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Image After/Image: ‘Jem and the Holograms’ #13 Revels in Duality

Jem13_cvrA-MOCKONLYJem and the Holograms #13
Written by Kelly Thompson
Art by Sophie Campbell
Story by Thompson and Campbell
Colors by M. Victoria Robado
Letters by Shawn Lee
Edits by John Barber


As the “Dark Jem” arc hits its full stride, the story takes off, fast and fun. Kelly Thompson built up an anticipation for what Silica and Dark Jem might bring during the last two issues, and Jem and the Holograms #13 pays off in humorous character hijinks and ebullient art by Sophie Campbell and M. Victoria Robado.

The colors on this issue are outstanding, tonally building the emotional content. Robado uses a bright and bold palette during the Misfits’ first concert performance with Blaze at the mic, then jumps back to the black and pastel for the characters under the influence of Silica. When checking in on a recovering Pizzazz, her signature green and purple are darkened to suggest a variation on theme with a Dark Pizzazz, one who is shadowed by depression rather than infected by Silica.

To read the rest of my review, click through to!

Stormer and Jetta eye their audience in JEM AND THE HOLOGRAMS #13

Stormer and Jetta eye their audience in JEM AND THE HOLOGRAMS #13



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Comic Review: Jem and the Holograms #6

Jem and the Holograms “Showtime” Part Six by Kelly Tompson illustrated by Sophie Campbell

Jem and the Holograms 6

SHOWTIME SHOWDOWN! The Battle of the Bands is here—Jem and The Holograms will face off against The Misfits…or will they? Battle lines are drawn! Nemeses are born!

Jem and the Holograms is the title I wait for. I was a fan of the cartoon and this comic is its true and worthy heir. The story is great, building from personal places and playing out in public spaces. But the art is fantastic.

Sophie Campbell has reimagined what was essentially a doll line as real and diverse people. And she can make them look glam and fierce covered in mayo and kethchup and goop.

Jem 6 P1p2

In the aftermath of the foodfight triggered by Kimber’s recognition of Clash as the woman with bolt cutters, the must have feminist accessory of summer 2015, Jem and the Holograms find themselves in breach of their Vs! Contest contract. Both bands clean up and come clean. Sort of. We get a rare moment of everyone dressed casually and being brutally honest about their relationships. Campbell’s skill at portraying emotion shines in these pages.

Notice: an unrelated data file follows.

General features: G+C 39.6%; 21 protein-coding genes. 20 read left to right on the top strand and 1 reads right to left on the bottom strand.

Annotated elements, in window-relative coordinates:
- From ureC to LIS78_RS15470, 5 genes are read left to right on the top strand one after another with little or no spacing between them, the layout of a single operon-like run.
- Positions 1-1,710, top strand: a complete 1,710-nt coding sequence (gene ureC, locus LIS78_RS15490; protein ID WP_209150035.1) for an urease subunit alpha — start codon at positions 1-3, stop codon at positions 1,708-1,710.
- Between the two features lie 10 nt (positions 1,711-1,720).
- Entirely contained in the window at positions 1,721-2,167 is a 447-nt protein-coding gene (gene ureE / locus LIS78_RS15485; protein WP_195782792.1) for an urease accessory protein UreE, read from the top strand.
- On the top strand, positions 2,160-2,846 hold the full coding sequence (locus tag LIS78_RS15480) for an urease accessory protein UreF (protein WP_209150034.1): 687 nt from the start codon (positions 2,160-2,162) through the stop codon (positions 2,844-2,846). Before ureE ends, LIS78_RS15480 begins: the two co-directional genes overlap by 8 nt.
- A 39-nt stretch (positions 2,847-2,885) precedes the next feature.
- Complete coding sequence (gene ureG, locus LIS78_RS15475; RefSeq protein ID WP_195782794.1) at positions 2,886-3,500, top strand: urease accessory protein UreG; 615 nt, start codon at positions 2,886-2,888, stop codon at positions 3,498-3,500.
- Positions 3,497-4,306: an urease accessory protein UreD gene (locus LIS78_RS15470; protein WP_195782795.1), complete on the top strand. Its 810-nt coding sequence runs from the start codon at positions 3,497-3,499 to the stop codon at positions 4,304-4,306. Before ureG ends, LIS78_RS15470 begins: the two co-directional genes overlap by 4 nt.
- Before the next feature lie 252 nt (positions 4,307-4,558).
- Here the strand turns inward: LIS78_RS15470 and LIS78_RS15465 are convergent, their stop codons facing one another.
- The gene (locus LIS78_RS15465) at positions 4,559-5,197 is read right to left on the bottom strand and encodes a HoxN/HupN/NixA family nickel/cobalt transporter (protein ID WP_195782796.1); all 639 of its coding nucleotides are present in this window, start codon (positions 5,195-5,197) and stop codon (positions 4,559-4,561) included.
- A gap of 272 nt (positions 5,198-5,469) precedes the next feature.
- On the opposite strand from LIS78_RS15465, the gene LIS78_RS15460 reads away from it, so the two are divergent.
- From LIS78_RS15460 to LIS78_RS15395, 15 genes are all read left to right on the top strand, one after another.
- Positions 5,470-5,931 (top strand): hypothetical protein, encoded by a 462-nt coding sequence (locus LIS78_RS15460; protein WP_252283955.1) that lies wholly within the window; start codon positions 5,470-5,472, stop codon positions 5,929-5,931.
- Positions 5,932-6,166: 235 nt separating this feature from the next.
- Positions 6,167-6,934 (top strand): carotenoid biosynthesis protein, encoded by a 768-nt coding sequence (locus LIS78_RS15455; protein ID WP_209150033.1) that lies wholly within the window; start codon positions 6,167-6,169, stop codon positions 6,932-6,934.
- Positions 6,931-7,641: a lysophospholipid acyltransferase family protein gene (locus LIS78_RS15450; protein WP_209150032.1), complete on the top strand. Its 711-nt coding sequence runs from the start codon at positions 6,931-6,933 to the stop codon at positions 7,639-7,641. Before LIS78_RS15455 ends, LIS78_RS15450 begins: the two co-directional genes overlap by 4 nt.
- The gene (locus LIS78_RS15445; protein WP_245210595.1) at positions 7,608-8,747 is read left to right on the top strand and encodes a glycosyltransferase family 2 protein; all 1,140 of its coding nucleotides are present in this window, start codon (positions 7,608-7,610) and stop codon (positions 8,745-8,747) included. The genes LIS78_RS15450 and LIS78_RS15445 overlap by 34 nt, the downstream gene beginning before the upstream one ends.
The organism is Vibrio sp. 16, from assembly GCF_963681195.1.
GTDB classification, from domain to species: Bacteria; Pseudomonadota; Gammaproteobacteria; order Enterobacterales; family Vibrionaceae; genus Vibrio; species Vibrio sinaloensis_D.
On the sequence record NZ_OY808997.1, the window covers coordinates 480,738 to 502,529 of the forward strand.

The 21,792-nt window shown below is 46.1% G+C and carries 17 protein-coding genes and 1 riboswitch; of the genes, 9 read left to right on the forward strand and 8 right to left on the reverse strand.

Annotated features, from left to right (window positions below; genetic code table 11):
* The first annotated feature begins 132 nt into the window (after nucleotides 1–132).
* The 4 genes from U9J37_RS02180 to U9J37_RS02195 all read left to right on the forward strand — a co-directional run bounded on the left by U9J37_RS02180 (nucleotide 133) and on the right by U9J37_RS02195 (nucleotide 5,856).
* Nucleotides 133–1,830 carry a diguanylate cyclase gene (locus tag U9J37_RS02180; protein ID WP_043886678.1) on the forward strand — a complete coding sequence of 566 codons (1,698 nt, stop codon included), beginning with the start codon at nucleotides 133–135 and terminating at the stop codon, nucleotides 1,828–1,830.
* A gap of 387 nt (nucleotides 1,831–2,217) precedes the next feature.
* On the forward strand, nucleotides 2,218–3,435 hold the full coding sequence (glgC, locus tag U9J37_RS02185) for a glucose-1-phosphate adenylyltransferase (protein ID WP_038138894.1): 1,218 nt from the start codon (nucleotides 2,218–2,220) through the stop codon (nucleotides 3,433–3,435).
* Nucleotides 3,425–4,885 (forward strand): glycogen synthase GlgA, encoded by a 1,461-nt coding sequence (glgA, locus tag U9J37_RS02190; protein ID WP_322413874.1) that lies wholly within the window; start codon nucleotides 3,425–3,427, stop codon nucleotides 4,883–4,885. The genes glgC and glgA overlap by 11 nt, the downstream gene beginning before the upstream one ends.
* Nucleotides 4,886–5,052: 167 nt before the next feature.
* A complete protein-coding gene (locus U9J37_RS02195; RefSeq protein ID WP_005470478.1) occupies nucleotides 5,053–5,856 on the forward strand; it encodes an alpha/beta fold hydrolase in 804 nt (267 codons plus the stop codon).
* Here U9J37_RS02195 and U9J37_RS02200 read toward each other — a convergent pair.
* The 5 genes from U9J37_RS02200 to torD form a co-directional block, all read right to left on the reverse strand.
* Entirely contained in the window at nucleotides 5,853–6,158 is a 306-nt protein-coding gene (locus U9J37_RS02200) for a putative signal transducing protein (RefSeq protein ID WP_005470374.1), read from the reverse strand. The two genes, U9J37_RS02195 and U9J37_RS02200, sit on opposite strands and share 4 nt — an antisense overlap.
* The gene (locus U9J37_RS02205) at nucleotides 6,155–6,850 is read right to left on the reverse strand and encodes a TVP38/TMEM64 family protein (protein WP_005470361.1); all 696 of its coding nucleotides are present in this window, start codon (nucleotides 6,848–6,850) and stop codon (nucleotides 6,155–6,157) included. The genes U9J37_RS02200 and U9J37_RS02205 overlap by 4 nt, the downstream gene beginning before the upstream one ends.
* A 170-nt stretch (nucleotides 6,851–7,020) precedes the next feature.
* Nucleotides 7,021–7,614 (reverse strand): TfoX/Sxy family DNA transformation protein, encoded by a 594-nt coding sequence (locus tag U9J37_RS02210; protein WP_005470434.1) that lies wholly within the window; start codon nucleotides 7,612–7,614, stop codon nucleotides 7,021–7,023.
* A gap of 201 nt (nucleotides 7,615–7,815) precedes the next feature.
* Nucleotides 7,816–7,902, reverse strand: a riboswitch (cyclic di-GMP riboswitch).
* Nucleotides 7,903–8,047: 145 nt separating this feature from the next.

Star crossed Kimber and Stormer suffer the agony of unanswered, unanswerable calls and texts. If you’d told me anyone, ever, could impart the emotional impact of a relationship in a downward spiral with drawings of smartphones, I wouldn’t have believed you. Now I’m the person telling you that.

I can’t think of a single comic book artist who so clearly lines up the depicted expression with the words being said and feelings in play. Jem and the Holograms is about these moments as much as it’s about fashion and fame. The final panel features both a declaration of war and plainly wounded pride welling in a restrained tear.

There are a couple cool references in this issue. Probably more than a couple, but these are stand outs. First, the Misfits’ guitar-shaped motorcycles from the very first episode, and first song, of the cartoon make an appearance.

Guitar Motorcycles

Check out their original incarnation in “Outta My Way.”

And the final act of the issue featuring Jerrica’s plan to upstage the Misfits as they close out their concert is reminiscent of Sex Bob-Omb’s battle with fifth ans sixth Evil Exes, the Katayanagi Twins, in Scott Pilgrim vs The World.

IDW has some preview pages up if you’re on the fence, but do yourself a favor and go pick this, and every other issue, up with the rest of your books today.

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Jem and the Holograms #1 Hits Shelves Today!

Jem Logo

Jem and the Holograms, a new ongoing series from IDW written by Kelly Thompson (The Girl Who Would Be King) with artist Sophie Campbell (Wet Moon, Shadoweyes) and colorist M. Victoria Robado (Fragile, The Littlest Pet Shop), debuts today. We’ve expressed our excitement about the reemergence of Jem in popular culture before. But those were vague hopes and generalized enthusiasm. Now we know that this update is worthy of the woman powerful enough to challenge Barbie herself.

Campbell’s character designs extend the diversity of the original cast. We were stunned when the character designs were released. There’s an amazing range of body types:

Holograms and Misfits

For folks wanting a closer look and more information, IDW has individual band member bios.

The first issue focuses on getting to know the Holograms as they struggle to complete their first video in time to enter a challenge run by the Misfits, an established popular band. Jerrica’s performance anxiety threatens their chances, setting the stage for Jem!

While simply seeing something other than the standard superhero stereotype might be enough, the series’ second strength is that the characters emerge in relation to one another.  The descriptions above give a teen magazine style snapshot of fashion and fame, these aren’t paper dolls expositing in order to drag the story forward. They are the story with and for one another.

Jem Sample Page

The creators are embracing the over the top craziness of the inspirational property while exploring personal and intimate themes. Kimber and Stormer are out of the closet, and they’ve hinted at other LGBT characters. And they’re not ignoring that Jem is a hologram; technology, identity, and celebrity are ripe for unpacking.

Can’t wait? USA Today has an 8-page preview.